Supervisor candidates give views on bike-friendly Linn County

With the election coming up soon, I’ve been wondering what our candidates for supervisor think about making our roads safer for bicycling. So I asked them. What better way to find out? The question:

If you are elected, what will you do to make our roads safer for the bicycling public?

District 1

Lu Barron: As a member of the Metropolitan Planning Organization my priority is to pass and implement a “Complete Street” policy.

District 2

Linda Langston: I think first and foremost our goal should be to solicit more funding for roads that include bike lanes. Next, I think our obligation is to wherever possible include areas in the right of way for bike paths or lanes. I think that as we plan roads in the future we need to anticipate bike lanes to be included in road projects for minor and major arterial roadways. I also think that it is important to engage in collaborative projects to educate both drivers and bikers regarding road safety.

John H. Erceg: (New 11/1) As I understand the Linn County road system is largely gravel and not very suitable for bicycles of any kind. That said one must keep in mind as well that except interstates bicycles are allowed all the other roadways. The state of Iowa highway department also controls many roads outside of the counties control. The use of bicycles is generally broken down into sports/entertainment and personal transportation (a function of gas prices) both of these uses are controlled in large part by the weather. Except for the extension of abandoned rail lines for transportation and enjoyment there is no resources available for individual bicycle lanes at this time. If a group can show that there is a particular need and rider ship that needs to be served then I am unaware of a particular reason to afford a creation for bicycles.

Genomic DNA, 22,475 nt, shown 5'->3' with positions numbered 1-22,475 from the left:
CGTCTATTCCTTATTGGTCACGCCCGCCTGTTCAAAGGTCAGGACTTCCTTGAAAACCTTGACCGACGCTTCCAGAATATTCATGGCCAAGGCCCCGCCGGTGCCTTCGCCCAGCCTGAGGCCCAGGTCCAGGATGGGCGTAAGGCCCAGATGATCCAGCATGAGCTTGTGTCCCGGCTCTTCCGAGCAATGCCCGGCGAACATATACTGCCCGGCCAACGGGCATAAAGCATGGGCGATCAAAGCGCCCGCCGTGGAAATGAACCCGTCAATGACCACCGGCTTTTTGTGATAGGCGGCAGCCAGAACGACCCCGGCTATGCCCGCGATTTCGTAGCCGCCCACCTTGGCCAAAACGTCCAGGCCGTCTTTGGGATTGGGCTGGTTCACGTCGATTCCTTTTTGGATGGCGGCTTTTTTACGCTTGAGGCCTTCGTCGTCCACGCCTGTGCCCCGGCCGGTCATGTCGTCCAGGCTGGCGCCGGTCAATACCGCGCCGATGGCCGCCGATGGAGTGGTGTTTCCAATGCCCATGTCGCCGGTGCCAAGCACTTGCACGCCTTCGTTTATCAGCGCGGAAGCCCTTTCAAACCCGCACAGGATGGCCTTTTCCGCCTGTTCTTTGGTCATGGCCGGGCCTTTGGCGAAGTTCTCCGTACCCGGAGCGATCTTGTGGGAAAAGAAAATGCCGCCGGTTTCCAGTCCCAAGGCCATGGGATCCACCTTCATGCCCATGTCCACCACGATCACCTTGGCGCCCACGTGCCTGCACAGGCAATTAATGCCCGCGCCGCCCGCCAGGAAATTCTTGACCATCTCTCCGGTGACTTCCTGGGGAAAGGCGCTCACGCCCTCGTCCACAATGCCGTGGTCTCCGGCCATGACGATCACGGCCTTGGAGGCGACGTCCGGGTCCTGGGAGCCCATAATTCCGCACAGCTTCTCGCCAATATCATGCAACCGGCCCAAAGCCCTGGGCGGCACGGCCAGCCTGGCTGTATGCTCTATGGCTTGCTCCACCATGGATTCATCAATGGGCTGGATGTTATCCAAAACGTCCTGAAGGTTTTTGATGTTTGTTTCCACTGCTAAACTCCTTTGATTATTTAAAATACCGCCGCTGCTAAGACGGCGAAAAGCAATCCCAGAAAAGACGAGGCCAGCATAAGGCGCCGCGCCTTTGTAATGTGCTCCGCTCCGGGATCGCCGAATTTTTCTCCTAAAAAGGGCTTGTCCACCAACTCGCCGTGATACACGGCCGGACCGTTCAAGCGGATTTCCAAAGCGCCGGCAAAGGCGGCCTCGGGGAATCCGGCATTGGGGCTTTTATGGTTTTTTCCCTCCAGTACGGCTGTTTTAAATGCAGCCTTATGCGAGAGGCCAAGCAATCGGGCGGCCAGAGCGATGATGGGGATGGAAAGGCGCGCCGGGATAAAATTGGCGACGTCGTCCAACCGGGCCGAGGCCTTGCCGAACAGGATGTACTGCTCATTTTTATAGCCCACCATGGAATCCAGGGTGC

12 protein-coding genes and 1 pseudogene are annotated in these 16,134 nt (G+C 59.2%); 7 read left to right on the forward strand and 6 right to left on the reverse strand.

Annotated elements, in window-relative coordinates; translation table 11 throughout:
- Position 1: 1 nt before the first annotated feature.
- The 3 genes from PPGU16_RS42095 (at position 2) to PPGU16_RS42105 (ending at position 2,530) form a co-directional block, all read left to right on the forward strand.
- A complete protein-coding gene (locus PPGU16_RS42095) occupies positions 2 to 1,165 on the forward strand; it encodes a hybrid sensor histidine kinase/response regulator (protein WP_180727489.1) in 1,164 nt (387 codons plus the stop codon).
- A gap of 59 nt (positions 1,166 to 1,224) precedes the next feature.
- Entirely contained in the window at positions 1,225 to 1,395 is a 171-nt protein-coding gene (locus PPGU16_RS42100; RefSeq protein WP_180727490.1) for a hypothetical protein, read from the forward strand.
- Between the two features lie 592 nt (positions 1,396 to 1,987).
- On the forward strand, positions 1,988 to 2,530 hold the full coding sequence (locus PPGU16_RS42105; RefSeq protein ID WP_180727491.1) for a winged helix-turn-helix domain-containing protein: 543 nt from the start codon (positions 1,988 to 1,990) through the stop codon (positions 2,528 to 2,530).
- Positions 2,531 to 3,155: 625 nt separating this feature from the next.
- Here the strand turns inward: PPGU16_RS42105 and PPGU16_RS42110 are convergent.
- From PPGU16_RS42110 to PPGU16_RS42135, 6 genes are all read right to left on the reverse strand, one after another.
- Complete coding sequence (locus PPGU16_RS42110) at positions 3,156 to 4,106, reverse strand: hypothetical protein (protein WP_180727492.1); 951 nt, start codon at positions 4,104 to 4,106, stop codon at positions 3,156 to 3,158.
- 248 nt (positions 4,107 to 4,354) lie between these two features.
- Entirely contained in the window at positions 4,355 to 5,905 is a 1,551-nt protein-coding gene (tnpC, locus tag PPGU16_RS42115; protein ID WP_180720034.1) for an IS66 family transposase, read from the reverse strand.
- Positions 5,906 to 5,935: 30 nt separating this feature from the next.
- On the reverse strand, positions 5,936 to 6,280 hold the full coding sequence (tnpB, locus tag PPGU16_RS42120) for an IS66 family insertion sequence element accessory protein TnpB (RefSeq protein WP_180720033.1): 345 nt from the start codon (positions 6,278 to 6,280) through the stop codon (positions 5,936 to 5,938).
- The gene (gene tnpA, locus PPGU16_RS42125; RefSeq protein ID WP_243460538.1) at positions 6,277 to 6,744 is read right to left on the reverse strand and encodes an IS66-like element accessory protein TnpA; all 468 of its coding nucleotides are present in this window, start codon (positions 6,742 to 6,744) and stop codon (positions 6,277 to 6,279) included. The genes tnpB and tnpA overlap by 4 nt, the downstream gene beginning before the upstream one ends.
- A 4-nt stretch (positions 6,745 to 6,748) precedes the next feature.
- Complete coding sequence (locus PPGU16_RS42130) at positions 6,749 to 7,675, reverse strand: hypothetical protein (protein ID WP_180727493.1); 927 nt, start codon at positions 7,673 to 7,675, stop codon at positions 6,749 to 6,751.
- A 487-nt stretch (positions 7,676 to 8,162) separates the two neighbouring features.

District 3

Eric Rosenthal: (New 11/2) Planning and public education are critical components to building better infrastructure for biking. The incredible potential offered by biking has been realized in several European countries, but only after there is a broad understanding by the public of the benefits of such a lifestyle. So the first hurdle is public education. Then the next challenge is to incorporate bike lanes and trails into our regular planning processes for streets and roads. I grew up in Iowa City and enjoyed the bike lanes available there. There was consensus in the community so there was planning and coordination that resulted in bike lanes and trails. I hope that with the recovery from the floods we will choose to incorporate trails and bike lanes into our green spaces. It is a real opportunity that should not be missed. And I believe that there is community consensus to make it happen.